This article appeared in Kaiser Health News on April 19, 2017.
By Chad Terhune
Nearly half of California hospitals received a grade of C or lower for patient safety on a national report card aimed at prodding medical centers to do more to prevent injuries and deaths.
The Leapfrog Group, an employer-backed nonprofit group focused on health care quality, issued its latest scores last week. The report card is part of an effort to make consumers and employers aware of how their hospitals perform on key quality measures, so they can make better-informed health care decisions. The scores are updated twice a year, in spring and fall.
After steady improvement in recent years, California hospitals lost ground in last week’s report card. Two years ago, 37 percent of California hospitals received a C, D or F grade. That increased to 46 percent of the 271 California hospitals rated in the most recent report.
Many California hospitals still struggle to reduce preventable medical errors and infections in patients, despite industrywide efforts to remedy those problems. California accounted for 6 of the 10 hospitals nationwide that received an F grade.
California public health officials track a wide assortment of patient infections that can be acquired during a hospital stay. A recent state report noted progress in some areas, while other issues have been harder to address.
From 2014 to 2015, 56 California hospitals achieved “significant improvement” in preventing certain infections, including ones in the blood and those resulting from surgery, according to the California Department of Public Health. But diarrheal infections in California hospitals have increased 8 percent above a national benchmark since 2011.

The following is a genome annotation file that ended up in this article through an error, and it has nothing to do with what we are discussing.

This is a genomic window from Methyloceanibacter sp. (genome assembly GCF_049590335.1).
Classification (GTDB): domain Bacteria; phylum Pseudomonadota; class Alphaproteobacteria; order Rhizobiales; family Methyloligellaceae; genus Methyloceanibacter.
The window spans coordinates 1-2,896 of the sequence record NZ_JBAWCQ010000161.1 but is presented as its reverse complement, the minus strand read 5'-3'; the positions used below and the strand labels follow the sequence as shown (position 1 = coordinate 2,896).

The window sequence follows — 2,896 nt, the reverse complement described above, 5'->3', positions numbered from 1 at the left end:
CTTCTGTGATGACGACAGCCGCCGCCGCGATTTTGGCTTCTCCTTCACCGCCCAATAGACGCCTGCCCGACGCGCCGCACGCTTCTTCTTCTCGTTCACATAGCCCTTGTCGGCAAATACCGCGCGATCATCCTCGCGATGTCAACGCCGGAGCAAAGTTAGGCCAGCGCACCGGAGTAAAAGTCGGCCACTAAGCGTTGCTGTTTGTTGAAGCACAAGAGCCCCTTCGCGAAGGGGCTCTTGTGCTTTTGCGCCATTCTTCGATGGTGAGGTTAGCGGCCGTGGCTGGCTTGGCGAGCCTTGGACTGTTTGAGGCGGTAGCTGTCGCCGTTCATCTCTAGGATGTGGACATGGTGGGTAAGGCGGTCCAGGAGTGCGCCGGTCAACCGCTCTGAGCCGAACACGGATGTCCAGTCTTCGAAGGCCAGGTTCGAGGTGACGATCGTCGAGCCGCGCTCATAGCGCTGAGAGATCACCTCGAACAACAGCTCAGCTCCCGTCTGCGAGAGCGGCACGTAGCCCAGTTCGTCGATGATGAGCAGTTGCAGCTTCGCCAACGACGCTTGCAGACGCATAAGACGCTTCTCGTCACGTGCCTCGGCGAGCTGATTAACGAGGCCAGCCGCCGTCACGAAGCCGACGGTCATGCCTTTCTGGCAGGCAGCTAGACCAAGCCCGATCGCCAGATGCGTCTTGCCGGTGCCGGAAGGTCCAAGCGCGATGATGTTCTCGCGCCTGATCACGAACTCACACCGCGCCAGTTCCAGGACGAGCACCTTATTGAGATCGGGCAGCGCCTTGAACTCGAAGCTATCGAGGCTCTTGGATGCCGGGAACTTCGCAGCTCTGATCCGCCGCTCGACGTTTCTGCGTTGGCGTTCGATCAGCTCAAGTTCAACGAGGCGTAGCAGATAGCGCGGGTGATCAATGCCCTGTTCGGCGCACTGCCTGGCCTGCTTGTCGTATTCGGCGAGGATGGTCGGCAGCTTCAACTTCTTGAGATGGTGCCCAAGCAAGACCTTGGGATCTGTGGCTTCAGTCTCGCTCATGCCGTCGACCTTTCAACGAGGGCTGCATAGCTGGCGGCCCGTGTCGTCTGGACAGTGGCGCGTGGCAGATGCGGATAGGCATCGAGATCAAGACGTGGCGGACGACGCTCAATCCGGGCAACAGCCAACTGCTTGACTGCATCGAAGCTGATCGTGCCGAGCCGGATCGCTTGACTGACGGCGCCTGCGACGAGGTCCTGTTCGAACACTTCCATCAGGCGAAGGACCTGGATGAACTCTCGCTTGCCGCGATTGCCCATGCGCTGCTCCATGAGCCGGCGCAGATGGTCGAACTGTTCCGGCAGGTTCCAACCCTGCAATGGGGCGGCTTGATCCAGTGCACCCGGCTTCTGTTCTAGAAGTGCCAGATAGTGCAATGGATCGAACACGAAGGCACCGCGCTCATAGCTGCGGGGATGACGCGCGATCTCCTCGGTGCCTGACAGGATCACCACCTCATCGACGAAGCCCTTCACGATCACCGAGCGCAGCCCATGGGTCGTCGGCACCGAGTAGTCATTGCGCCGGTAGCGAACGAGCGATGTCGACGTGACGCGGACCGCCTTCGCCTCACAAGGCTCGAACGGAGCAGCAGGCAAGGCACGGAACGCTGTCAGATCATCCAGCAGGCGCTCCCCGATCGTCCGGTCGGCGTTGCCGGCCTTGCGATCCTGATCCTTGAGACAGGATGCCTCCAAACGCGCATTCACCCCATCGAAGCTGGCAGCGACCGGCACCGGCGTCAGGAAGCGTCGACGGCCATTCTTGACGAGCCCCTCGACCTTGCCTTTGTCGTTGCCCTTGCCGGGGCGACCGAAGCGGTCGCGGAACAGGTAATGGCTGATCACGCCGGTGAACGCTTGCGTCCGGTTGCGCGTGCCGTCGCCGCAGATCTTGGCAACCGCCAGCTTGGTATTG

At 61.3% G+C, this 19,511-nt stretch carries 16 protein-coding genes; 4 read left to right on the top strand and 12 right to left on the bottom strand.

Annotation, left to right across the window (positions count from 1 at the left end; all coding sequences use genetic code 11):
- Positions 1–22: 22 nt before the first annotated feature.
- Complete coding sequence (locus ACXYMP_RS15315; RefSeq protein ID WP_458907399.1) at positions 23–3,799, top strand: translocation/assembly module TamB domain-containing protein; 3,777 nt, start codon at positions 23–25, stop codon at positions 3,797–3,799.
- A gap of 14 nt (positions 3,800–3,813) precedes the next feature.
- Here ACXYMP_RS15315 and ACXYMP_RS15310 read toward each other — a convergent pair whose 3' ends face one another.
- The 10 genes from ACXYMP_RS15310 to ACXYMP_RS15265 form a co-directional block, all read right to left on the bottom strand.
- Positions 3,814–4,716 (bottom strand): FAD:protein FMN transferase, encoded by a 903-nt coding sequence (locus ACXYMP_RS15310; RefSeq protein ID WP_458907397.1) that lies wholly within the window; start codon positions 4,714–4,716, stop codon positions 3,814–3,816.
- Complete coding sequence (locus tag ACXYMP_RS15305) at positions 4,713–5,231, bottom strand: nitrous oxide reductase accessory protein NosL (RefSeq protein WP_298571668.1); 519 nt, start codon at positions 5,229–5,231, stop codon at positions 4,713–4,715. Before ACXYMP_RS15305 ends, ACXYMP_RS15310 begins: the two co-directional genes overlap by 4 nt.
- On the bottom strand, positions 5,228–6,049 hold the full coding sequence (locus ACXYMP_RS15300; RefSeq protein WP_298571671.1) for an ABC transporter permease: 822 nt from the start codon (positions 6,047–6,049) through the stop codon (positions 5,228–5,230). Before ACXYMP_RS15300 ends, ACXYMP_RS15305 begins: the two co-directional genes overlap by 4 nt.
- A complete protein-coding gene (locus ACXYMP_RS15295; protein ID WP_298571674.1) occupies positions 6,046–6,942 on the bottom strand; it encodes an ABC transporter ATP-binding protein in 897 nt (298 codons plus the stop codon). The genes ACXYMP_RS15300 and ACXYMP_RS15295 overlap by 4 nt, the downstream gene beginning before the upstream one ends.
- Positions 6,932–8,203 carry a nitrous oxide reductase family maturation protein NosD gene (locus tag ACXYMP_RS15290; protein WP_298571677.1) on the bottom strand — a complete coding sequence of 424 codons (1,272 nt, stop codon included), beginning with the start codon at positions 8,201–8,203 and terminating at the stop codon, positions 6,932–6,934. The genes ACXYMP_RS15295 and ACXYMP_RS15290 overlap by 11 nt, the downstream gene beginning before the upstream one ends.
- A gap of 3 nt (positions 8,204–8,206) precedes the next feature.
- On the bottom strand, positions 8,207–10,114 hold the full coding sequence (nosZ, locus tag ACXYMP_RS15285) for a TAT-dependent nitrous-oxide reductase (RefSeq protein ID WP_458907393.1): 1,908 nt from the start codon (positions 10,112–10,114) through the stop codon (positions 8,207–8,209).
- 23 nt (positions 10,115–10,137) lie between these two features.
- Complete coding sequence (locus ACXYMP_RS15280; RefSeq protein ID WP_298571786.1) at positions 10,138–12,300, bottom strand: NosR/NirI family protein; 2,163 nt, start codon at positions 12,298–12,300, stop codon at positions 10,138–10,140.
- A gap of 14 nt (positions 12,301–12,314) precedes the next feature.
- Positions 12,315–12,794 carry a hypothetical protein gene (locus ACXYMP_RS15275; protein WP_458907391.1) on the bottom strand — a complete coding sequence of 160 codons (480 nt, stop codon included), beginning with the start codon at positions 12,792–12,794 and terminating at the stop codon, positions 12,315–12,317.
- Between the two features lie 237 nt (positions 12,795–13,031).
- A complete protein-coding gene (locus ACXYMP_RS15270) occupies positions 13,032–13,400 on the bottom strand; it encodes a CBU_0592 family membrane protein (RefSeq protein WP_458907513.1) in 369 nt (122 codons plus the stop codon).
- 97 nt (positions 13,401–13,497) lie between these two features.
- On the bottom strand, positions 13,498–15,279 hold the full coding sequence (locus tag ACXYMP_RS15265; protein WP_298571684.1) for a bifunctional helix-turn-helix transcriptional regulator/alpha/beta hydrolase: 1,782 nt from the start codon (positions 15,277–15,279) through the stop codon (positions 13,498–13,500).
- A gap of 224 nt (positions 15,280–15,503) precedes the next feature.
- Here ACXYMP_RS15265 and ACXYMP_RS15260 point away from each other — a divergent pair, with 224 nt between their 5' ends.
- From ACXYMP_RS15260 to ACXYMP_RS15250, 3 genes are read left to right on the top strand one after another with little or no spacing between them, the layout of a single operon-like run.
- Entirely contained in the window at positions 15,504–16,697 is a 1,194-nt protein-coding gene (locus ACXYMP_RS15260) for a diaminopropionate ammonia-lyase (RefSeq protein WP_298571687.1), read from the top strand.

The state has created an interactive map where the public can check infection rates by hospital.
Leapfrog, which has issued hospital scores in California and nationwide since 2012, analyzes information it collects as well as data reported to Medicare. Erica Mobley, a Leapfrog spokeswoman, said the group’s methodology compares all hospitals to each other on a national scale, so a mix of factors could be responsible for the lower scores statewide.
“This could represent California hospitals’ performance slipping in comparison to their peers across the country or could also mean that they may be staying constant in their performance while other hospitals are progressing,” Mobley said.
The percentage of hospitals in the Golden State that got the top rating also decreased in Leapfrog’s latest analysis. Twenty-five percent of California hospitals, 68 facilities, earned an A grade this year, compared to 43 percent, or 104, in 2015.
California ranked 28th nationally in the percentage of A-rated hospitals. More than half of the hospitals in states such as Oregon, North Carolina and Massachusetts achieved the highest score.
In Leapfrog’s report card, some performance measures are risk-adjusted for patient severity and income so hospitals aren’t penalized for admitting sicker, poorer patients.